“And they said, Believe on the Lord Jesus Christ, and thou shalt be saved, and thy house.” (Acts 16:31) Too many misinterpret this scripture to mean that all we have to do is have a “belief” in Jesus- like we believe the sky is blue, rain is wet and trees are made of wood. That is not the case because even the devils believe in Him and tremble. “The devils also believe, and tremble.” (James 2:19B) They even recognize Jesus and His authority. “And unclean spirits, when they saw him, fell down before him, and cried, saying, Thou art the Son of God.” (Mark 3:11) “And when he was come to the other side into the country of the Gergesenes, there met him two possessed with devils, coming out of the tombs, exceeding fierce, so that no man might pass by that way. And, behold, they cried out, saying, What have we to do with thee, Jesus, thou Son of God? art thou come hither to torment us before the time? And there was a good way off from them an herd of many swine feeding. So the devils besought him, saying, If thou cast us out, suffer us to go away into the herd of swine.” (Matthew 8:28-31) But the devils don’t love, serve or worship Him; they are in rebellion against Him. So knowing about Him doesn’t mean you are following Him. The word “believe” in Acts means to be persuade of, to think to be true. Which implies that there will be action involved with one’s belief. For example, let’s say you were in a building and the fire alarm began to go off. If you really believe that the building was on fire, you would not just sit down and stay in it doing nothing. You would put action behind your belief and look for the nearest exit trying to get out. If you put your belief in Jesus as your Savior, there will be some action in your life that backs up your faith in Him. That action translates into “following Him”. This is some of what James was talking about when he said, “Faith without works is dead.” (James 2:20b)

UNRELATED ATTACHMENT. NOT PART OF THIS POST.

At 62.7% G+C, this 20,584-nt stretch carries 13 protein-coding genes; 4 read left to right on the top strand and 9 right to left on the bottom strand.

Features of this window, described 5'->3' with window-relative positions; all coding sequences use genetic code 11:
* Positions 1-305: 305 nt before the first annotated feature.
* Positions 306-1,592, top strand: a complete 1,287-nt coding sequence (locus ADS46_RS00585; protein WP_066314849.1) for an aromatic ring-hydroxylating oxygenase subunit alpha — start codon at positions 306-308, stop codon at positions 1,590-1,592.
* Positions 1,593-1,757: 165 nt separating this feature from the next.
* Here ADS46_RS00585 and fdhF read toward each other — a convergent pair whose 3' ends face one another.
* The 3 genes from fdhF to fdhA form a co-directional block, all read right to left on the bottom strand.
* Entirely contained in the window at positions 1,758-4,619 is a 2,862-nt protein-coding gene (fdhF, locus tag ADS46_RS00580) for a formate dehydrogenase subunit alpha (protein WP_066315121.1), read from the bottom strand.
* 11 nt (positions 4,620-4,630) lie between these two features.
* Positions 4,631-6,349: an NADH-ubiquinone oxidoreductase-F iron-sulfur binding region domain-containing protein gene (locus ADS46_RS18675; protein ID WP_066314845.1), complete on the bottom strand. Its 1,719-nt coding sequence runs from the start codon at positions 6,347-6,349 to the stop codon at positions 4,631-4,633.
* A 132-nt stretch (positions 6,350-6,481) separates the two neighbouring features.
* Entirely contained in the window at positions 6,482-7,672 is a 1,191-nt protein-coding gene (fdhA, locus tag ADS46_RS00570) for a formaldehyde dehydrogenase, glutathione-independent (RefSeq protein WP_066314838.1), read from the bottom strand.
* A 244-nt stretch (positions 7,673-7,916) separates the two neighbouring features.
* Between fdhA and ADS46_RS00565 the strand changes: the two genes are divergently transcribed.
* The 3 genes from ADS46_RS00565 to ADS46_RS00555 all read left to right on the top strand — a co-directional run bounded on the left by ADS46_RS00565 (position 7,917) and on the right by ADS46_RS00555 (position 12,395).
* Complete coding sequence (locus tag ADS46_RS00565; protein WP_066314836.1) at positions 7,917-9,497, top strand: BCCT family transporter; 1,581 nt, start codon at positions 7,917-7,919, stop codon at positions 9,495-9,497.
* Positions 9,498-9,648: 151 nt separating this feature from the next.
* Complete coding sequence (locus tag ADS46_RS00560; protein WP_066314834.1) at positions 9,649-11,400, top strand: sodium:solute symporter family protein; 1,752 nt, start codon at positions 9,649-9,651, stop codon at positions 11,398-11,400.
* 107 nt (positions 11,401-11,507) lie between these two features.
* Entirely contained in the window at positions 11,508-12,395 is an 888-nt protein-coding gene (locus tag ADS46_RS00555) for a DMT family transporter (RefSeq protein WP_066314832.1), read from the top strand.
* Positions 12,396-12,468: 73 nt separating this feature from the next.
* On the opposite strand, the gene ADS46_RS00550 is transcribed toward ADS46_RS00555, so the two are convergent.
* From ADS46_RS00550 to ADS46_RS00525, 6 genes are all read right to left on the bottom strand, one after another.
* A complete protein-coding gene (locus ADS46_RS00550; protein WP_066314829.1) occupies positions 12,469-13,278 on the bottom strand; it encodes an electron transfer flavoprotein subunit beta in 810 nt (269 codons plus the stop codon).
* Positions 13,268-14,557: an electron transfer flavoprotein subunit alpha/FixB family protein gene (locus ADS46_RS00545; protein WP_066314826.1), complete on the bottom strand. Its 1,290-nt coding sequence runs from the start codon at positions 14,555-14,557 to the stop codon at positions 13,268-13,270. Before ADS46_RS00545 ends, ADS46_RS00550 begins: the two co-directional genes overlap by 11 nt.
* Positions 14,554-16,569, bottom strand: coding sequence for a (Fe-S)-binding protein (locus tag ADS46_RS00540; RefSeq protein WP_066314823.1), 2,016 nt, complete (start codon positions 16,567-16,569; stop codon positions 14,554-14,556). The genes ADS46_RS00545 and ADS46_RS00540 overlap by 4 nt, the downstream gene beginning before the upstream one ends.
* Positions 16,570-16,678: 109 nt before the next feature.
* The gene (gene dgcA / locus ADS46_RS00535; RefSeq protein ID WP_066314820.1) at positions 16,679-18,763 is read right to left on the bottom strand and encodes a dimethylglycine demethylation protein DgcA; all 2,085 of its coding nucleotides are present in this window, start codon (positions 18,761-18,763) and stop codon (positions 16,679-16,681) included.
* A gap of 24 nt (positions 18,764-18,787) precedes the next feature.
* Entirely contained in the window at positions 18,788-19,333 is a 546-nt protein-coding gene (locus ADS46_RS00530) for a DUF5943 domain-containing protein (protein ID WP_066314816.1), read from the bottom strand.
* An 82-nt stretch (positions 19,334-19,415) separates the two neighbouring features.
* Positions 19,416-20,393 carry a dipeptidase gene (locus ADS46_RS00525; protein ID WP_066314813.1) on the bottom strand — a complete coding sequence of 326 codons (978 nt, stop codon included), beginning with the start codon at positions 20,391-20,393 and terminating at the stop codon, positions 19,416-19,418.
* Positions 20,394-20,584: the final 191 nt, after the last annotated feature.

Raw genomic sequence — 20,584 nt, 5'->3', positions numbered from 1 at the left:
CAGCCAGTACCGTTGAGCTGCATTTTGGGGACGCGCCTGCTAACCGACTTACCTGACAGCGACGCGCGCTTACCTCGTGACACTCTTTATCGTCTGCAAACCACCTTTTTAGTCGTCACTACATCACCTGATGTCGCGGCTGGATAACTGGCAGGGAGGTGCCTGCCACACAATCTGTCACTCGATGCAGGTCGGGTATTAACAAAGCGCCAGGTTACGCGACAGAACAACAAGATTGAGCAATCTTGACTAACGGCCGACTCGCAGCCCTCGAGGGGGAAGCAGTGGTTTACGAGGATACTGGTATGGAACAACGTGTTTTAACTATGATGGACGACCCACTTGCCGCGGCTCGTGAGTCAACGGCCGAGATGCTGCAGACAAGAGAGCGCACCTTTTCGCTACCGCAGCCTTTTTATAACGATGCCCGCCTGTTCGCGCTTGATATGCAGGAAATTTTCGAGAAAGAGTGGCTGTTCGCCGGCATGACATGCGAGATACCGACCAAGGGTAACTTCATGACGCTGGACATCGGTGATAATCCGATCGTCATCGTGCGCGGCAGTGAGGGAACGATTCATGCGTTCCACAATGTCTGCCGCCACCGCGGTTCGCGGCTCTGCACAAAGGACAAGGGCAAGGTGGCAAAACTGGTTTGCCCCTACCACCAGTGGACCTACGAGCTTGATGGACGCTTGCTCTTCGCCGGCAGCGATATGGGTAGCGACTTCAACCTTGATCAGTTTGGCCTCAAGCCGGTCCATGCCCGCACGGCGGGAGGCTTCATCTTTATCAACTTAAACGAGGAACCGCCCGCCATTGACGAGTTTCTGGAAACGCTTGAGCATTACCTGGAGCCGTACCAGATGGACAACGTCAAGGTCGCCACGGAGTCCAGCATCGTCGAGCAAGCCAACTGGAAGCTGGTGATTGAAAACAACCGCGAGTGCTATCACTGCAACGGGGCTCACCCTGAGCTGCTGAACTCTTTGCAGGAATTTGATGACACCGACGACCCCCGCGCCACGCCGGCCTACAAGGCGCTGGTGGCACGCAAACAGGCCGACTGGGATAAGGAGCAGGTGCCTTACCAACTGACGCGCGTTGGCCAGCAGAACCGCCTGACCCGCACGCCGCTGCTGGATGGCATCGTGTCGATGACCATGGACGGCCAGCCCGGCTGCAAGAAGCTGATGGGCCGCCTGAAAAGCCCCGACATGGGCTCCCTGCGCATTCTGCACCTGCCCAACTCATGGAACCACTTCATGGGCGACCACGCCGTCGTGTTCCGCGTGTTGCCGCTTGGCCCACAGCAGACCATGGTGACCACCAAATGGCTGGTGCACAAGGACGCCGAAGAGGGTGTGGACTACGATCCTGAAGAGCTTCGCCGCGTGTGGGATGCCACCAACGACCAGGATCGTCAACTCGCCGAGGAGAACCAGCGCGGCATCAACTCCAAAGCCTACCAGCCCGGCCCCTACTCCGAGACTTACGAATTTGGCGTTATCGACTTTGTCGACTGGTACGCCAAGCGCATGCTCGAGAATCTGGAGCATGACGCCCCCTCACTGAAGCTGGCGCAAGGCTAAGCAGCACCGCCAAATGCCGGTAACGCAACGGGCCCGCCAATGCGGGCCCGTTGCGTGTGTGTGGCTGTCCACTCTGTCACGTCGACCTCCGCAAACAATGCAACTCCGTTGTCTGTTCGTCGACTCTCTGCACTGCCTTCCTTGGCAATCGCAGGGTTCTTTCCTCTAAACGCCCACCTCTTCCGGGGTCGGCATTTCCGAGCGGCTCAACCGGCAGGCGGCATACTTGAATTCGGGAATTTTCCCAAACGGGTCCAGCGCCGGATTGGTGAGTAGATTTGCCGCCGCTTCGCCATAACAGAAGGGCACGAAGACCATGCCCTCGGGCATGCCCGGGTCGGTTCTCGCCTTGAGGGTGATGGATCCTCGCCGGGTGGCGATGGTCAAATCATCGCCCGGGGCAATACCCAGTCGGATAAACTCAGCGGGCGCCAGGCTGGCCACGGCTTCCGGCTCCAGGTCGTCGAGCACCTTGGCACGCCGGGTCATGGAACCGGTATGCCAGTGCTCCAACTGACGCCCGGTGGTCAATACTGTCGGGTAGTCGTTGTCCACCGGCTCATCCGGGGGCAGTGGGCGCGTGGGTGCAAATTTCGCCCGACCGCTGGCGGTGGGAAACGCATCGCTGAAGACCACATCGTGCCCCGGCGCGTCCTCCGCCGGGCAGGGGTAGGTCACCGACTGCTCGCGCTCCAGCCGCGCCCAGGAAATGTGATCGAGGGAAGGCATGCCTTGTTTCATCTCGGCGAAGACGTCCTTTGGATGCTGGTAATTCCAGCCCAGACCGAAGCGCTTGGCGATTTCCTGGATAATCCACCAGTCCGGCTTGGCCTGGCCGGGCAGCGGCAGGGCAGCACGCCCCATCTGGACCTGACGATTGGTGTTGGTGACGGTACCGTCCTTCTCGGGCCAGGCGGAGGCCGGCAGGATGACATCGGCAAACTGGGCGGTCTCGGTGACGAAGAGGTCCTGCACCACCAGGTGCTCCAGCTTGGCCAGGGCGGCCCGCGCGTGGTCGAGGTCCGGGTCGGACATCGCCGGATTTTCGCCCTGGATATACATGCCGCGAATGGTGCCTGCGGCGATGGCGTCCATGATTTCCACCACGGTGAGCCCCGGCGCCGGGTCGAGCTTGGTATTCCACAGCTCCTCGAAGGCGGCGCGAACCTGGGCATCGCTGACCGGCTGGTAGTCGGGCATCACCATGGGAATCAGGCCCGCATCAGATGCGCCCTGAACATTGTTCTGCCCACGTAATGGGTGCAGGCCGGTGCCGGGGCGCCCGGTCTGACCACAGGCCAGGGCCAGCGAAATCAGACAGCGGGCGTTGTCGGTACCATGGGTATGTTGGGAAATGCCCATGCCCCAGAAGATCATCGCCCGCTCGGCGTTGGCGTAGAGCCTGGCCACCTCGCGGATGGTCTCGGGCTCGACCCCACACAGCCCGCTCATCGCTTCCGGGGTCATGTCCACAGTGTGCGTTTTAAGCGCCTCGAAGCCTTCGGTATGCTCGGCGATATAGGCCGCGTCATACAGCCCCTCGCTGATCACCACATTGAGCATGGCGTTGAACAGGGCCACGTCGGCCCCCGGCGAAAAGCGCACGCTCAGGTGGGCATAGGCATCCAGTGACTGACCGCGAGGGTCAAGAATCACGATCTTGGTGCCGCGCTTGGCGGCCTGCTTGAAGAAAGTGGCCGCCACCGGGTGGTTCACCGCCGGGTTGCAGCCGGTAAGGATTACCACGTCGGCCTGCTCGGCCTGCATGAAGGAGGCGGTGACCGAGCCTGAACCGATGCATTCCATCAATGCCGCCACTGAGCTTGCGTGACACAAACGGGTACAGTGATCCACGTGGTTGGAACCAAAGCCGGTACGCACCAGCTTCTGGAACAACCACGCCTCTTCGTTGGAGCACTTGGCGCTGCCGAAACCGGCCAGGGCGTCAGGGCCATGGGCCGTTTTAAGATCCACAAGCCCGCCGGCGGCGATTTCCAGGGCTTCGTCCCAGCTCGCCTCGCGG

We talked about the rich young ruler earlier, let’s look at him again for a moment. The last recorded words of Jesus to him were, “Come, follow me.” (Luke 18:22) Once He told the young man how to receive salvation/eternal life, He then told him what the next step was. First step is: believe- put faith in Jesus as Savior and make Him your God. Second step is: believe- put faith behind your belief in Him as Savior by following Him as Lord.
“Have you understood all these things?” I think we are lacking in our understanding that Christianity is not a one time trip to the altar; it is not “fire insurance” so we can go our “merry way” through life and not have to worry about going to hell; just something that is an attachment to our lives; it is not an acknowledgment based on “head knowledge” of who Jesus is; but a life and lifestyle that follows Jesus wherever He goes and wherever He leads us.